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Simulating the carbon balance of a temperate larch forest under various meteorological conditions.

Toda M, Yokozawa M, Sumida A, Watanabe T, Hara T - Carbon Balance Manag (2007)

Bottom Line: An increase in air temperature by 3 degrees C (5 degrees C) reduces cumulative net primary production by 21.3% (34.2%).However, the positive effects of CO2 enrichment (2 x CO2) outweigh the negative effects of warming (<5 degrees C).These forests share common features, and it can be conjectured that carbon stocks would increase in such forests in the face of doubled CO2 and increased temperatures as long as the increase in temperature does not exceed 5 degrees C.

View Article: PubMed Central - HTML - PubMed

Affiliation: Biosphere Dynamics Research Group, Institute of Low Temperature Science, Hokkaido University, Sapporo 060-0819, Japan. todam@pop.lowtem.hokudai.ac.jp

ABSTRACT

Background: Changes in the timing of phenological events may cause the annual carbon budget of deciduous forests to change. Therefore, one should take such events into account when evaluating the effects of global warming on deciduous forests. In this article, we report on the results of numerical experiments done with a model that includes a phenological module simulating the timing of bud burst and other phenological events and estimating maximum leaf area index.

Results: This study suggests that the negative effects of warming on tree productivity (net primary production) outweigh the positive effects of a prolonged growing season. An increase in air temperature by 3 degrees C (5 degrees C) reduces cumulative net primary production by 21.3% (34.2%). Similarly, cumulative net ecosystem production (the difference between cumulative net primary production and heterotrophic respiration) decreases by 43.5% (64.5%) when temperatures are increased by 3 degrees C (5 degrees C). However, the positive effects of CO2 enrichment (2 x CO2) outweigh the negative effects of warming (<5 degrees C).

Conclusion: Although the model was calibrated and validated for a specific forest ecosystem, the implications of the study may be extrapolated to deciduous forests in cool-temperate zones. These forests share common features, and it can be conjectured that carbon stocks would increase in such forests in the face of doubled CO2 and increased temperatures as long as the increase in temperature does not exceed 5 degrees C.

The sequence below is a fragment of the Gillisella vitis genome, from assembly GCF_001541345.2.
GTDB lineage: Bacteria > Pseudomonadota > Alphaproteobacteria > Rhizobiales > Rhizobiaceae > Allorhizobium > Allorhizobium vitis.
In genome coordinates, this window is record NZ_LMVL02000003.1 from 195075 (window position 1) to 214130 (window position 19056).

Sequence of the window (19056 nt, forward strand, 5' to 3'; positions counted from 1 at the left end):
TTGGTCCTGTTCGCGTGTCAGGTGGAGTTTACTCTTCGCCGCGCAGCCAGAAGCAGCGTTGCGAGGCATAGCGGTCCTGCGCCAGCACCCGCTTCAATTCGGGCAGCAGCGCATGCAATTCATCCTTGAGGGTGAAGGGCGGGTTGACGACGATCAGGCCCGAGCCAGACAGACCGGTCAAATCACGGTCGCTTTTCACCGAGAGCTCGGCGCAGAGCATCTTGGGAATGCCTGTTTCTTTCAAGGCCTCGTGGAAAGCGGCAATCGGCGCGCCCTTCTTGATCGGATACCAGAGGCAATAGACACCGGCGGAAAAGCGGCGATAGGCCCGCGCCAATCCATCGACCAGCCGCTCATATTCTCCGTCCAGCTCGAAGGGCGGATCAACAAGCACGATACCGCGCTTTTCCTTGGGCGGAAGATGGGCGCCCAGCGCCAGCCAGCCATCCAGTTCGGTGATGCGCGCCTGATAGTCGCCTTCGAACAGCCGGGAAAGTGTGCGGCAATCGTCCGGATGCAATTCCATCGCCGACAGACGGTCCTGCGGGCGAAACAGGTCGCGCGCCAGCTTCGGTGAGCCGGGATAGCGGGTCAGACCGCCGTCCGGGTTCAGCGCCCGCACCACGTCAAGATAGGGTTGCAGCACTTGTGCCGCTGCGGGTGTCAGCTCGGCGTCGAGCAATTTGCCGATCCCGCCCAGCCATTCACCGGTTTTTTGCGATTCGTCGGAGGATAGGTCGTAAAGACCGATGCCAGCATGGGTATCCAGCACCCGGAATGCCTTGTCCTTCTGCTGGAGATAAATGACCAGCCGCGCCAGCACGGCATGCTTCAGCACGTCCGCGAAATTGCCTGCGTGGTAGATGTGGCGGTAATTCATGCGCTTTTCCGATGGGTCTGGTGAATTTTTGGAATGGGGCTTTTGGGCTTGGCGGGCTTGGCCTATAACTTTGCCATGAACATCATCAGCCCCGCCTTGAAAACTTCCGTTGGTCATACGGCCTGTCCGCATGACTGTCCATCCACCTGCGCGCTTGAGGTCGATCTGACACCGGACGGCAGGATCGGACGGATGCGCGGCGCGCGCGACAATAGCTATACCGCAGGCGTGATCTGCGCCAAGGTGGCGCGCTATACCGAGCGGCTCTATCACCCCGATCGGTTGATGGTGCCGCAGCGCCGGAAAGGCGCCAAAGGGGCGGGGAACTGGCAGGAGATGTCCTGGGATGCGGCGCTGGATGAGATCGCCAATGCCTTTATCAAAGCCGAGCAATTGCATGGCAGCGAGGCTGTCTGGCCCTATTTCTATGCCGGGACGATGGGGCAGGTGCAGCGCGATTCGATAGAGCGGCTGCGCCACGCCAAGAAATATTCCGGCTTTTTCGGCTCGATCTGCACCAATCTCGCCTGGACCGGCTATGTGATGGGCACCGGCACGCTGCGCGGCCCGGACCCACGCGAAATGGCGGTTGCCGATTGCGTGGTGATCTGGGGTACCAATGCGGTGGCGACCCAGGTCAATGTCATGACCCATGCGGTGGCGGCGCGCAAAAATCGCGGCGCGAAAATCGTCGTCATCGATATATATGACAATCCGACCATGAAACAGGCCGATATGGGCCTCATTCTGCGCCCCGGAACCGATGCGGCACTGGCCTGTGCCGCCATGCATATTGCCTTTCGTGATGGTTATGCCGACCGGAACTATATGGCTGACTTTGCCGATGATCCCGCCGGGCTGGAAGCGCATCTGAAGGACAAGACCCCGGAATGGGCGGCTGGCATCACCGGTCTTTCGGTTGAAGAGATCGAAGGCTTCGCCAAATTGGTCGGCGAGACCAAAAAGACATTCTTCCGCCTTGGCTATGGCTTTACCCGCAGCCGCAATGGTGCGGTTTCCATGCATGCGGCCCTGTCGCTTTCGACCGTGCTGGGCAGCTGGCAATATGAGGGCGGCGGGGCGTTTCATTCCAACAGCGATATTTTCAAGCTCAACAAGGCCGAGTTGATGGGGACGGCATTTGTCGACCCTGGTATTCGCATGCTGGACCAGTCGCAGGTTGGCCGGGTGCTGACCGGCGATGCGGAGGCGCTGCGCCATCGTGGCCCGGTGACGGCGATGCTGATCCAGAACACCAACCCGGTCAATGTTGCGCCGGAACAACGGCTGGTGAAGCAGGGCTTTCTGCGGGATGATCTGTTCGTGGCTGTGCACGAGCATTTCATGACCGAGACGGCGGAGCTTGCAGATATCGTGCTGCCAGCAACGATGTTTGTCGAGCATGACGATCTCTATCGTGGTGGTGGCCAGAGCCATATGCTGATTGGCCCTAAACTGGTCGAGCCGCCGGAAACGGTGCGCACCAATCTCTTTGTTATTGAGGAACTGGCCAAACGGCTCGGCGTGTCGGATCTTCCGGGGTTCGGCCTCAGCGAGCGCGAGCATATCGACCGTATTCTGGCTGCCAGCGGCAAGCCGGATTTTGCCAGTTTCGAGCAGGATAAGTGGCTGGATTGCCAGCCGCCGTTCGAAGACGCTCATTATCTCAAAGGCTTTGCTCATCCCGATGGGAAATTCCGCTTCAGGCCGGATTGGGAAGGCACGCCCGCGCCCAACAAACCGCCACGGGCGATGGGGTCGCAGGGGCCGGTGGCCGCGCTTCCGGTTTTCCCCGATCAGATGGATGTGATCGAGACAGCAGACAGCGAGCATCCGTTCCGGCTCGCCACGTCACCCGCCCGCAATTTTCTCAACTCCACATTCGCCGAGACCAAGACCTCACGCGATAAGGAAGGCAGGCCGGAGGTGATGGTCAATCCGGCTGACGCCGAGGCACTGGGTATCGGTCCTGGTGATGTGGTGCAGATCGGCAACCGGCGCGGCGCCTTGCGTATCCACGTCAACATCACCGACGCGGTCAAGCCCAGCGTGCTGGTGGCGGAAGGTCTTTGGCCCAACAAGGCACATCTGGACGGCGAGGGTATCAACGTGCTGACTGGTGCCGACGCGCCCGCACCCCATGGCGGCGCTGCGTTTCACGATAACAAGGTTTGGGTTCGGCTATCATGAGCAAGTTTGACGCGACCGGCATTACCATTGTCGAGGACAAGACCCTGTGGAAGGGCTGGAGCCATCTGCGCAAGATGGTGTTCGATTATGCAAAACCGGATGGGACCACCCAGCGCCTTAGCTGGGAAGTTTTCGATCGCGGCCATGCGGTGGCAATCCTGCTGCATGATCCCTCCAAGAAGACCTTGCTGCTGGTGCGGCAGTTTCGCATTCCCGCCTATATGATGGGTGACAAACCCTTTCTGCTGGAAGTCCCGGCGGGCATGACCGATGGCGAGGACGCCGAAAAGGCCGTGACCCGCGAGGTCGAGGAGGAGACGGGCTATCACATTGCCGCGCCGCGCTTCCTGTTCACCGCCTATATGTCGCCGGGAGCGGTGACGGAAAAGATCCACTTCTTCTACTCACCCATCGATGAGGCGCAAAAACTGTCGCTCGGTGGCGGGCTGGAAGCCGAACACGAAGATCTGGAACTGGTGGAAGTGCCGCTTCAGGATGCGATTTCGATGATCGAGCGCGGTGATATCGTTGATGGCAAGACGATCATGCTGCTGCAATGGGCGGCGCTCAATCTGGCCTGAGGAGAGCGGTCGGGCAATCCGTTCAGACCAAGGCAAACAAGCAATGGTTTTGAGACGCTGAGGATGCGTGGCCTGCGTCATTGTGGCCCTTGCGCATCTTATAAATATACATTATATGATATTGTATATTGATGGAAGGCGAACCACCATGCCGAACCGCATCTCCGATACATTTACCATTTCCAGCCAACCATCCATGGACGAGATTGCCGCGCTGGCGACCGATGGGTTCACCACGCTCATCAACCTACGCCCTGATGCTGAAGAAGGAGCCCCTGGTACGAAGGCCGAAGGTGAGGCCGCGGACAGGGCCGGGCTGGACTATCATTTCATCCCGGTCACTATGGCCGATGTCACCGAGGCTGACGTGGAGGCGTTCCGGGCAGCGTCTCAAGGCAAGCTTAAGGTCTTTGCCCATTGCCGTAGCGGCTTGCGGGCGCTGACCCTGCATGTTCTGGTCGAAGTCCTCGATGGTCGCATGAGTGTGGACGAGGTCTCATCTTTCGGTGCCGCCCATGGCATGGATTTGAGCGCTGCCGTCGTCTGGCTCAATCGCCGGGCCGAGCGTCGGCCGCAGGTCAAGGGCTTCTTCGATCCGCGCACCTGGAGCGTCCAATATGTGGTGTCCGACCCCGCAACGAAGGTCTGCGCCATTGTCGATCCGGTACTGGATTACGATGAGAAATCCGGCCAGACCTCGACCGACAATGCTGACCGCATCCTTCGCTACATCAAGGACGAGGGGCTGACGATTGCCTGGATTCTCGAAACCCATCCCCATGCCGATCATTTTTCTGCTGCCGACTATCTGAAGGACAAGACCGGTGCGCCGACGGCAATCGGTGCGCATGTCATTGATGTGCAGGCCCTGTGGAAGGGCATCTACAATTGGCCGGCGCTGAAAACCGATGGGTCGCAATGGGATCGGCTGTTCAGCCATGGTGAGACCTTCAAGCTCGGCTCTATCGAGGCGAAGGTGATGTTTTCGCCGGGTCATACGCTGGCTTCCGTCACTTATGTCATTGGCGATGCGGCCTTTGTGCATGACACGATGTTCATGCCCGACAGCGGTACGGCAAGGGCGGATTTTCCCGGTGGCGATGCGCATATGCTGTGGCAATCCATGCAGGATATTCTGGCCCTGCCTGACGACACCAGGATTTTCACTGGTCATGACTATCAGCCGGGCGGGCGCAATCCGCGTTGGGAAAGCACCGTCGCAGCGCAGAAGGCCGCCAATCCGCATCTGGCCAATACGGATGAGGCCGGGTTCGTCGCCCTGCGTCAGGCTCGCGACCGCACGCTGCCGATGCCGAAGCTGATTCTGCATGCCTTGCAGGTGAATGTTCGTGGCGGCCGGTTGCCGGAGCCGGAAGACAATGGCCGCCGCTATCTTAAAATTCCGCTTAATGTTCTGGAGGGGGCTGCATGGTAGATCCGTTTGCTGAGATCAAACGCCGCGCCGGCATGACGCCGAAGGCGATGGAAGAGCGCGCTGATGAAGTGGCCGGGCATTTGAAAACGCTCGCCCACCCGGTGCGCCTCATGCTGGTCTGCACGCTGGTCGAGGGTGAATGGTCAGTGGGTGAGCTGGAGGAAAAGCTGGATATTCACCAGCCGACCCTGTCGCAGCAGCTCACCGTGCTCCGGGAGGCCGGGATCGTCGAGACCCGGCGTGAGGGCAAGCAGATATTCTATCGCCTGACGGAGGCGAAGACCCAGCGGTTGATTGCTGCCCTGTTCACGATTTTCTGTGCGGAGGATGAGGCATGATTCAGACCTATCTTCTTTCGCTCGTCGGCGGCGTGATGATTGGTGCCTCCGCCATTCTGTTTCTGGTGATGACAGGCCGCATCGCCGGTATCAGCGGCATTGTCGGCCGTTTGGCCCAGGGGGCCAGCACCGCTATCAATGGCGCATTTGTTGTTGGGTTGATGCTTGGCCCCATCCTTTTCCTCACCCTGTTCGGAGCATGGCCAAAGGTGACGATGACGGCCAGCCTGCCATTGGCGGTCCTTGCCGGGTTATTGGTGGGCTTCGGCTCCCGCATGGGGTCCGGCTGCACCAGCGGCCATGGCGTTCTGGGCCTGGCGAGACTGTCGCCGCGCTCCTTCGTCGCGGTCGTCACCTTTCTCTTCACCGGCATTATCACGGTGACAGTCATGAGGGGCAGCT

No MeSH data available.


(a) Simulated seasonal and annual variations in gross primary production (GPP) and net primary production (NPP) and LAI in the Larix kaempferi stand. The vertical axes on the left- and right-hand sides are employed for GPP, NPP and LAI, respectively. LAIs observed in 1982, 1983 and 1984 are also plotted in this figure. (b) Simulated seasonal and annual variations in leaf respiration (Rleaf) and air temperature. The vertical axes on the left- and right-hand sides are employed for Rleaf and air temperature, respectively.
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Figure 2: (a) Simulated seasonal and annual variations in gross primary production (GPP) and net primary production (NPP) and LAI in the Larix kaempferi stand. The vertical axes on the left- and right-hand sides are employed for GPP, NPP and LAI, respectively. LAIs observed in 1982, 1983 and 1984 are also plotted in this figure. (b) Simulated seasonal and annual variations in leaf respiration (Rleaf) and air temperature. The vertical axes on the left- and right-hand sides are employed for Rleaf and air temperature, respectively.

Mentions: The simulated annual gross primary production (GPP) and net primary production (NPP) within the forest in our study over 7 years were 32.6 and 12.1 on average in the range from 31.8 to 33.9 and from 10.8 to 14.7 (ton ha-1 year-1), respectively (Fig. 2(a)). Both GPP and NPP have a similar seasonal trend, i.e., two peaks in spring and autumn. A large decrease in GPP and NPP was shown in summer. The decrease was caused by the increase in leaf respiration (Rleaf) which is mainly controlled by a seasonal change in air temperature (Fig. 2(b)). Rleaf was seven times as large as woody organ's respiration rates (stem and root) and 1.8 times larger than soil respiration on average. Therefore, averaged NPP/GPP was 0.37. In addition, the NPP simulated in the present study was consistent with the results referred to in [32], who summarized NPPs estimated in many Larix forests in the cool-temperate zone in China, and was equivalent to those obtained in other deciduous forests (e.g., 10 ton ha-1 year-1 in the case of a mixed forest which consisted of sugar maple, American beech, and yellow birch in [33]).